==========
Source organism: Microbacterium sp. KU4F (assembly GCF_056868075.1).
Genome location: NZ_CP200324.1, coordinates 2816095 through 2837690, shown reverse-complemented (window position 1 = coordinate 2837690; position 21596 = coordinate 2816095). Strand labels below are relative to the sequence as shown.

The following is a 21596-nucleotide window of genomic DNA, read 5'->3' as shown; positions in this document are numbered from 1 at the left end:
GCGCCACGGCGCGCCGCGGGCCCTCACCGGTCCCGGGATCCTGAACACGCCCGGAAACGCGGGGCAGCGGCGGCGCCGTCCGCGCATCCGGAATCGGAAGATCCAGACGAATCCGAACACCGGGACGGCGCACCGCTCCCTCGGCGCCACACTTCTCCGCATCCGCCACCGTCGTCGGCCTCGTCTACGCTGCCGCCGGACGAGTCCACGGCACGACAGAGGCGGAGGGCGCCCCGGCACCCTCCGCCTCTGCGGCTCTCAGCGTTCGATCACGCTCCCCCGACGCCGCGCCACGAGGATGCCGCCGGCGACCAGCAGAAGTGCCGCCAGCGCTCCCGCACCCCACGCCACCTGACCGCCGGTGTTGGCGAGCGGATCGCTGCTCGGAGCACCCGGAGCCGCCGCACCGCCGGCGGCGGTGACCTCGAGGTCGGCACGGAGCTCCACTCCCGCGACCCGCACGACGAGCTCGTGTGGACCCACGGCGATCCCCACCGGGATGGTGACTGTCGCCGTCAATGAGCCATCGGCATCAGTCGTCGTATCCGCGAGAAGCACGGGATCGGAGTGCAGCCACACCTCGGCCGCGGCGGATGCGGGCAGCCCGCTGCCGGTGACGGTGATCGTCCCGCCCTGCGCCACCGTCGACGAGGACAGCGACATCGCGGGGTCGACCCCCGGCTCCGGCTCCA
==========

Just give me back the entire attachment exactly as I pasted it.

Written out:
Source organism: Microbacterium sp. KU4F (assembly GCF_056868075.1).
Genome location: NZ_CP200324.1, coordinates 2816095 through 2837690, shown reverse-complemented (window position 1 = coordinate 2837690; position 21596 = coordinate 2816095). Strand labels below are relative to the sequence as shown.

The following is a 21596-nucleotide window of genomic DNA, read 5'->3' as shown; positions in this document are numbered from 1 at the left end:
GCGCCACGGCGCGCCGCGGGCCCTCACCGGTCCCGGGATCCTGAACACGCCCGGAAACGCGGGGCAGCGGCGGCGCCGTCCGCGCATCCGGAATCGGAAGATCCAGACGAATCCGAACACCGGGACGGCGCACCGCTCCCTCGGCGCCACACTTCTCCGCATCCGCCACCGTCGTCGGCCTCGTCTACGCTGCCGCCGGACGAGTCCACGGCACGACAGAGGCGGAGGGCGCCCCGGCACCCTCCGCCTCTGCGGCTCTCAGCGTTCGATCACGCTCCCCCGACGCCGCGCCACGAGGATGCCGCCGGCGACCAGCAGAAGTGCCGCCAGCGCTCCCGCACCCCACGCCACCTGACCGCCGGTGTTGGCGAGCGGATCGCTGCTCGGAGCACCCGGAGCCGCCGCACCGCCGGCGGCGGTGACCTCGAGGTCGGCACGGAGCTCCACTCCCGCGACCCGCACGACGAGCTCGTGTGGACCCACGGCGATCCCCACCGGGATGGTGACTGTCGCCGTCAATGAGCCATCGGCATCAGTCGTCGTATCCGCGAGAAGCACGGGATCGGAGTGCAGCCACACCTCGGCCGCGGCGGATGCGGGCAGCCCGCTGCCGGTGACGGTGATCGTCCCGCCCTGCGCCACCGTCGACGAGGACAGCGACATCGCGGGGTCGACCCCCGGCTCCGGCTCCA